FacebookTwitterLinkedInEmailPrint分享Dow Jones:Norway’s sovereign-wealth fund said on Thursday it may stop buying oil and gas stocks, a move that would deprive the energy sector of investment from a $1 trillion asset manager.The Norwegian central bank, which uses the fund to invest the proceeds of the country’s oil industry, said that investing money back into the energy sector amplifies the government’s exposure to the price of crude, particularly given the country’s majority stake in Statoil ASA.Oil and gas equities currently account for around 6% of the Government Pension Fund Global’s benchmark index, or just more than 300 billion Norwegian kroner ($36.49 billion).The Stoxx Europe 600 Oil & Gas index drifted lower on the news of the potential divestment, before recovering. Shares in Statoil fell by as much as 1%. The fund also owns large stakes in most of the world’s oil majors, including a 0.92% stake in Chevron Corp., a 0.82% stake in Exxon Mobil Corp., 1.65% in BP PLC and 2.23% in Royal Dutch Shell PLC as of the end of 2016.“An orderly divestment process over a period of time won’t significantly impact share prices,” said Jefferies analyst Jason Gammel.Norges Bank, the central bank, made the proposal to Norway’s Ministry of Finance on Thursday, saying that, given its size, the fund accounts for an increasingly large share of the nation’s wealth and is an integral part of government fiscal policy. That means that the vulnerability of government wealth to a permanent drop in oil and gas prices would be reduced if the fund pulled out of the stocks in that sector, Norges Bank said.More: Norway Considers Pulling Its $1 Trillion Wealth Fund Out of Oil Stocks $1 Trillion Norwegian Fund Weighs Dropping Oil and Gas Stocks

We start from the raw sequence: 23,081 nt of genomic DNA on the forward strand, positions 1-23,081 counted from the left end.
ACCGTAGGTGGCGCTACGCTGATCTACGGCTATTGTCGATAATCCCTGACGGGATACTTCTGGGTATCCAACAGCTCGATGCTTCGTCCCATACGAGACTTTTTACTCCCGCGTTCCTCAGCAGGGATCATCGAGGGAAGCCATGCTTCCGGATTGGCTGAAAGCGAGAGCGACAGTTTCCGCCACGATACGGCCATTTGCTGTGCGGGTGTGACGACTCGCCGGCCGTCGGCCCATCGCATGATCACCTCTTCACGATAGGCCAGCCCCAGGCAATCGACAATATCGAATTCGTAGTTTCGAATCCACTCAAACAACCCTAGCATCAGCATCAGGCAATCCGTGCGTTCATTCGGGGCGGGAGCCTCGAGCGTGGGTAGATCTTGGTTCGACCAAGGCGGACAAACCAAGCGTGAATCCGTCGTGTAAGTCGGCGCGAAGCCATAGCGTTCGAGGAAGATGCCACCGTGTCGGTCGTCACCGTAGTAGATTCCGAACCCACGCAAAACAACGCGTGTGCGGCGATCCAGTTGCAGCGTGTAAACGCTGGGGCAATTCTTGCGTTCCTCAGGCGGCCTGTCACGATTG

Survey finds private equity investors looking to boost renewable holdings, cut oil and gas ties FacebookTwitterLinkedInEmailPrint分享S&P Global Market Intelligence ($):Roughly 40% of private equity investors say they will be reducing investments in the oil and gas sector in the next five years because of climate change concerns, according to a winter outlook survey conducted by secondary market investment firm Coller Capital Ltd.“Limited partners who do expect change to their investment strategies are broadly planning to replace oil and gas exposure with investment in renewable energy and climate-friendly products and services,” Coller said in the survey’s Nov. 28 release.While 57% of the 113 limited partner investors surveyed in Europe and Asia said they were changing energy strategies in reaction to climate change, only 30% of North American limited partners said the same, according to the survey. Just 16% of those in North America expect to need to make these modifications within the next five years, the survey found. More than one-third of those surveyed said they would be reducing investment in oil and gas, 42% said they would put more money behind climate-friendly goods and services, and 40% said more investment cash would go to renewable energy, according to the survey. [Bill Holland]More ($): Concerned over climate, PE investors looking to leave oil, gas for renewables